So, I'm in the midst of PS4 resize, and while I know I'm still figuring out an array of different things, when i currently perform the resize (even if I "resize" it to the same size) it seems to be picking and assigning RANDOM colors to the output file.

This is what it does to "smiley.bmp". I just don't get where it would be pulling these colors FROM.

enter image description here

// iterate over infile's scanlines
for (int i = 0, biHeight = abs(bi.biHeight); i < biHeight; i++)
    // iterate over multipled rows in new file
    for (int j = (i * n); j < ((i * n) + n); j++)
        fseek(inptr, (i * bi.biWidth), SEEK_SET);

        // iterate over pixels in scanline
        for (int p = 0; p < bi.biWidth; p++)
            // temporary storage
            RGBTRIPLE triple;

            // read RGB triple from infile
            fread(&triple, sizeof(RGBTRIPLE), 1, inptr);

            // write RGB triple to outfile
            for (int w = (p * n); w < ((p * n) + n); w++)
                fwrite(&triple, sizeof(RGBTRIPLE), 1, outptr);

        // skip over padding, if any
        fseek(inptr, padding, SEEK_CUR);

        // then add it back (to demonstrate how)
        for (int k = 0; k < padding; k++)
            fputc(0x00, outptr);
  • I'm also curious about the complexity of your two FOR loops. for (int j = (i * n); j < ((i * n) + n); j++) Isn't this the same as saying for (int j = 0 ; j < n ; j++) ? Since j is only used for the loop index, nothing else depends on it.
    – Cliff B
    Oct 6, 2015 at 17:58
  • That loop is INTENDED to handle the vertical expansion. Basically if I'm resizing by a magnitude of 4, I need to print each pixel 4 times horizontal and 4 times vertical. It's clearly not working just now, but that's my first attempt at making that work. Oct 7, 2015 at 15:46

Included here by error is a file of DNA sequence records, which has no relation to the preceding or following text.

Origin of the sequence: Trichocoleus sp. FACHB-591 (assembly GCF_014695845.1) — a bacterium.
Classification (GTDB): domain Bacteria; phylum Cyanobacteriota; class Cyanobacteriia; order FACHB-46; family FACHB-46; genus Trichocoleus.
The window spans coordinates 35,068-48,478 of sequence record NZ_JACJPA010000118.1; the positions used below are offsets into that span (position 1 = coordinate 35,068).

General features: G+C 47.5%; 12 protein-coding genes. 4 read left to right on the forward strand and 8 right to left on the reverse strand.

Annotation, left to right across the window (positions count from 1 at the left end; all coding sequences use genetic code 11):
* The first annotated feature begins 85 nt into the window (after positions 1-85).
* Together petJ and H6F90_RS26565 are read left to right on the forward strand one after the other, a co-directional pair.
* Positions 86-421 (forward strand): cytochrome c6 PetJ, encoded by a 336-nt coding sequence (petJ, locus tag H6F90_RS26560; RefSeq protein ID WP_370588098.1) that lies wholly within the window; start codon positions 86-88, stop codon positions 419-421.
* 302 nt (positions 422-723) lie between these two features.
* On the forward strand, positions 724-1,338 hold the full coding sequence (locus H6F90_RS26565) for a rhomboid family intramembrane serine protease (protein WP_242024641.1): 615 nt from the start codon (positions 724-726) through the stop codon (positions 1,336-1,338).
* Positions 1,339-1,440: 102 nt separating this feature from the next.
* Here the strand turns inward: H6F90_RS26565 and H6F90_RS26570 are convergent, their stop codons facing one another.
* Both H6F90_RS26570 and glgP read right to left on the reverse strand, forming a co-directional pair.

• The point wasn't that there were two loops, that's absolutely correct. The issue was with the (i*n) complexity. counting from (i * n) to (i * n) +n is the same as counting from 0 to n. Unless there is a dependency within the loop for j starting at i*n, then there's no apparent purpose. There's an old saying in programming - keep it simple.
    – Cliff B
    Oct 7, 2015 at 16:01
  • I see what you're saying. In this case "n" was the resize factor from argv, so if that equals 4, then (i * n) to (i * n) + n on say the second iteration would be going from line 8 to line 12. Or am I lost in my math? Oct 7, 2015 at 16:21
  • I'm thinking this line earlier in my code may also be screwing me up. I've created a second BITMAPINFOHEADER called bi2. And I calculate the biSizeImage with the following line: bi2.biSizeImage = abs(bi2.biHeight) * bi2.biWidth * 3 Yet when I pull the info for this in gdb after that line runs it says that bi2.biSizeImage = 4294966582 What did I do? Oct 7, 2015 at 16:34

1 Answer 1


There are several problems in the code, but the biggest is this:

    fseek(inptr, (i * bi.biWidth), SEEK_SET);

The third parameter is the starting point and the second parameter is the offset. SEEK_SET is the beginning of the file, so starting at the beginning of the file, you are saying to move to i * bi.biWidth. Let's say that i is 0. Then the offset is 0. That means 'move to the start of the file'. So, the code will start processing the header data as image data. You forgot to skip forward past the headers.

Interestingly, if you comment this line out, the file should generate a correct output file for scaling of 1. It did when I put your code into mine to run it.

You need to figure out how to correctly reposition at the start of each line.

Another problem: It appears that you are using the input padding for the output padding. The output padding will change as the scaling changes and must be calculated.

There are other issues, but this will get you going.

If this answers your question, please click on the check to accept. Let's keep up on forum housekeeping. ;-)

  • ahhhh RIGHT, I forgot that the header is actually part of the file I'm working with. Thank you. I feel like the other things will (hopefully) just be cleanup once I figure this one out. :) Oct 6, 2015 at 16:31

You must log in to answer this question.

Not the answer you're looking for? Browse other questions tagged .